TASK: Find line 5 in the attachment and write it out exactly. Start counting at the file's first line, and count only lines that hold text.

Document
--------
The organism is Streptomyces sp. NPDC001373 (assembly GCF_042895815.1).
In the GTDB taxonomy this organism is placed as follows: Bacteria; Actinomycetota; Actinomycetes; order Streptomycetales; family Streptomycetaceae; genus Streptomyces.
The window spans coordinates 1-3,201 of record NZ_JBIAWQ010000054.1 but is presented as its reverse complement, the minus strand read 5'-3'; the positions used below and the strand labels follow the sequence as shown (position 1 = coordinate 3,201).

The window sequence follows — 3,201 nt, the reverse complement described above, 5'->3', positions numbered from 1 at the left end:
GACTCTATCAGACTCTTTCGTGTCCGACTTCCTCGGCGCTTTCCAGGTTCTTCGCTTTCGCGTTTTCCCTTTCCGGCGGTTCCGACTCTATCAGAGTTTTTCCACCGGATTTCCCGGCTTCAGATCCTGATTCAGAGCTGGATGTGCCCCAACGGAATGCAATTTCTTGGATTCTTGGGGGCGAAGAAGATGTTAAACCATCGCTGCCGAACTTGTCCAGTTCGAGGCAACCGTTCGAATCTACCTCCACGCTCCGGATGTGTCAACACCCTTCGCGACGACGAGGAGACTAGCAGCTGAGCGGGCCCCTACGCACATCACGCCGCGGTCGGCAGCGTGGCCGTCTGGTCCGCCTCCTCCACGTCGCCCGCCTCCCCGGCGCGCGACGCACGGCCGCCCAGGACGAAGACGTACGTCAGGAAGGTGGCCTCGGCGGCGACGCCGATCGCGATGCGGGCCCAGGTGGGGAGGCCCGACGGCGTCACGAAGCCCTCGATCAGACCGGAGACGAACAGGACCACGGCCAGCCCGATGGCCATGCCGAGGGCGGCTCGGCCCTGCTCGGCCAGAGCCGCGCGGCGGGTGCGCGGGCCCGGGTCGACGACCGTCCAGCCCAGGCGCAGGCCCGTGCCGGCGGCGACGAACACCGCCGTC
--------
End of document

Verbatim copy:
GACTCTATCAGACTCTTTCGTGTCCGACTTCCTCGGCGCTTTCCAGGTTCTTCGCTTTCGCGTTTTCCCTTTCCGGCGGTTCCGACTCTATCAGAGTTTTTCCACCGGATTTCCCGGCTTCAGATCCTGATTCAGAGCTGGATGTGCCCCAACGGAATGCAATTTCTTGGATTCTTGGGGGCGAAGAAGATGTTAAACCATCGCTGCCGAACTTGTCCAGTTCGAGGCAACCGTTCGAATCTACCTCCACGCTCCGGATGTGTCAACACCCTTCGCGACGACGAGGAGACTAGCAGCTGAGCGGGCCCCTACGCACATCACGCCGCGGTCGGCAGCGTGGCCGTCTGGTCCGCCTCCTCCACGTCGCCCGCCTCCCCGGCGCGCGACGCACGGCCGCCCAGGACGAAGACGTACGTCAGGAAGGTGGCCTCGGCGGCGACGCCGATCGCGATGCGGGCCCAGGTGGGGAGGCCCGACGGCGTCACGAAGCCCTCGATCAGACCGGAGACGAACAGGACCACGGCCAGCCCGATGGCCATGCCGAGGGCGGCTCGGCCCTGCTCGGCCAGAGCCGCGCGGCGGGTGCGCGGGCCCGGGTCGACGACCGTCCAGCCCAGGCGCAGGCCCGTGCCGGCGGCGACGAACACCGCCGTC